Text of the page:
VAT in Ireland: What you Need to Know

VAT or Value Added Tax is an indirect and complex tax which is based on consumer and business spending. It is a significant source of revenue for the government, in fact, VAT accounted for €13.2million, around 26% of the total tax intake in 2017.

Generally speaking, a VAT registered business charges VAT on it’s products and services. It can also claim back the VAT it spent on business related expenses.

Different products and services have different rates so it’s not a one size fits all approach. You should talk with your accountant about VAT, for example, there is a different VAT rate on toasted sandwiches than there is for a regular, non-toasted sandwich.

We work with our clients on VAT and here are the most popular questions that we get connected with VAT.

1. What are the VAT rates?

Briefly, there are five main tax rates in Ireland.

Exempt

There are some businesses that are exempt from charging or claiming back on VAT.

Zero

There are some businesses who charge 0% VAT rate and can still claim back on their purchases.

13.5%

This lower rate applies to an extensive list of businesses. It’s worth noting that a lower rate of 9% was put in place as a temporary measure in 2011 to assist restaurant, hotels, take away food and entertainment venues such as cinemas during the recession. It ended on 31 December 2018. Any business taking advantage of the 9% should now apply the 13.5% rate.

23%

This is the standard rate that most businesses charge, unless you fit into the previously mentioned tax rates.

Revenue.ie has a great search facility, a VAT Rates Database on their website so you select the correct VAT Rate for your product or service.

2. What is the VAT Threshold?

If your business’ turnover exceeds the VAT threshold in that year, then you must register for VAT. So some businesses may never have to register for VAT. The VAT threshold in Ireland is currently at €37,500 a year for a service based business or €75,000 a year for a product based business.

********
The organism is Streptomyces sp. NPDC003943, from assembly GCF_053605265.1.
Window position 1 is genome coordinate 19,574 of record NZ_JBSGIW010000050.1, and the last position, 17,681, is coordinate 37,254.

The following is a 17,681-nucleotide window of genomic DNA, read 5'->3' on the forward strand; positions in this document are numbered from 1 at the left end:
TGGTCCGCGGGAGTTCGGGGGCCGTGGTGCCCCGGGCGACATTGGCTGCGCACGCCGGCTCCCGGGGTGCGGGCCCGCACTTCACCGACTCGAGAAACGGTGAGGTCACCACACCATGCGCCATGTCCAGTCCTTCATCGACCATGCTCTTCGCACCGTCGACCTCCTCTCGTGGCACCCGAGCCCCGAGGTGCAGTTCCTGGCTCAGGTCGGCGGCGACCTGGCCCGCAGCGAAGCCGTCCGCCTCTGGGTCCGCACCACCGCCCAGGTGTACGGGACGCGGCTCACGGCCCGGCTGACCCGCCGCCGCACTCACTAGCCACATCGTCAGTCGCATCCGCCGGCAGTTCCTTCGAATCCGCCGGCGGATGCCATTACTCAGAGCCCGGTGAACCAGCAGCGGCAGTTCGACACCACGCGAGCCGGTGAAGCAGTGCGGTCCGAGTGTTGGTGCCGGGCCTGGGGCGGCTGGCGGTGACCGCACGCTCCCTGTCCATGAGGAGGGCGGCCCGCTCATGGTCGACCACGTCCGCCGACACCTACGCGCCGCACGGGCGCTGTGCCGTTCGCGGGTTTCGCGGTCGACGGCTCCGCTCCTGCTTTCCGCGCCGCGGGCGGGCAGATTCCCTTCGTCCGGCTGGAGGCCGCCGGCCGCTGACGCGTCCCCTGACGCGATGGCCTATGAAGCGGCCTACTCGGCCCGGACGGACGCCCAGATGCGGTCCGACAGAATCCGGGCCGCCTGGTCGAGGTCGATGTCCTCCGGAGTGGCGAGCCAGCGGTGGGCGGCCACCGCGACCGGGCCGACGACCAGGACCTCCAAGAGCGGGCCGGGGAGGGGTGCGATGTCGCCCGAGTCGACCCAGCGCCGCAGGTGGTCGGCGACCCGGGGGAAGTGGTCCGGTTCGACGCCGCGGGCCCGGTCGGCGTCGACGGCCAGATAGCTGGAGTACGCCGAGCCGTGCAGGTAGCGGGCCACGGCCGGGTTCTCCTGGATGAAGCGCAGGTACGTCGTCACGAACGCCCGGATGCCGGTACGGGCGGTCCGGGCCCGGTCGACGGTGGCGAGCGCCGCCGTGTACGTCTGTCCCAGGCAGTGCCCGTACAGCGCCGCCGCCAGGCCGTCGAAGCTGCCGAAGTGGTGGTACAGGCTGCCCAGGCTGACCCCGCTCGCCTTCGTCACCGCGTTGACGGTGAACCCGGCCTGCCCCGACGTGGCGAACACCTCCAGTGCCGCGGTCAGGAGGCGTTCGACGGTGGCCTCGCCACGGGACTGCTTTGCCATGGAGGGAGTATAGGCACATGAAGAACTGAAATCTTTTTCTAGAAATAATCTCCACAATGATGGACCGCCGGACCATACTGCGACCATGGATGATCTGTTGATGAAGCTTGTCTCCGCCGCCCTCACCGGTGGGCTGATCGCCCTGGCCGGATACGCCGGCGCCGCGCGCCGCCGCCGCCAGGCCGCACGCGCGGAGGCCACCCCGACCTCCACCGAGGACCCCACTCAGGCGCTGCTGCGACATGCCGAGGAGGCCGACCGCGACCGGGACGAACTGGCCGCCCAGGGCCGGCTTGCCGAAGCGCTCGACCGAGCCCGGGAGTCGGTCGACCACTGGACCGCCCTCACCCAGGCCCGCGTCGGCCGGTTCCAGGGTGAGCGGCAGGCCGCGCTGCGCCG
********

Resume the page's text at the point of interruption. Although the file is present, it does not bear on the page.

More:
Some businesses are a combination of both product and service supply. If that is the situation, then you should use the €37,500 turnover figure rather than the €75,000 number. Always go on the side of caution when it comes to the Revenue.

3. Should I register anyway?

There are pros and cons for registering even if your turnover is less than €37,500/€75,000.

Lets look at the pros first.

Reasons why you should register for VAT even if you’re below the VAT threshold

1. You can claim back what you spent

Registering for VAT means that you can claim back the VAT that you’ve paid on products and services for your business.

Getting a refund of monies that you’ve paid out is a good thing, after all, cash is king.

2. You are ready for growth

As soon as you go over the threshold, you have to register. Registering before hand means its one less thing to worry about.

Reasons why you shouldn’t register for VAT even if you’re below the VAT threshold

1. Higher prices

Because you’re adding VAT, your prices will be higher than if you weren’t. While other businesses may not mind this, if you’re selling to consumers or businesses not VAT registered, they may have some pushback on it.

2. Extra paperwork

As a VAT registered business, you become the tax collector for the Government. There is extra paperwork that needs to be completed. If you submit late or incorrectly, then you are subject to fines and penalties.

So it’s a business decision that you have to make. Take advice from your accountant aswell.

4. Which basis do I register for?

There are two ways to calculate your VAT.

1. Cash receipts basis

This is where you pay the VAT when you get paid on your invoices. You get paid, the Revenue gets paid.

You can use this basis if your expected annual turnover will be less than €2 million a year. You can also use this method if at least 90% of your products or services is bought by customers who are not registered for VAT.

2. Invoice accounting

This is where you are accountable for VAT on every invoice you issue. This is regardless of whether you get paid on that invoice in the VAT period. It is a drain on cash flow especially if you’re taking anything from 60 plus days to get paid.

It’s entirely up to you which method you use but the latter option certainly helps with cashflow.

Talk to TaxPlus Accountants and we can advise you on your individual situation. If you’re not registered, we can advise you a time to register, the basis upon which you should register and which rates apply to you.

If you are registered, make sure you are paying the right VAT rate for your products and services.

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TaxPlus Accountants are accountants who serve the North East of Ireland. We bring simplicity to your accounts with proven results. We provide a complete range of accounting and book-keeping services to businesses operating a manufacturing, retail or service business.

Call us on 041 9844525 or email info@taxplusaccountants.ie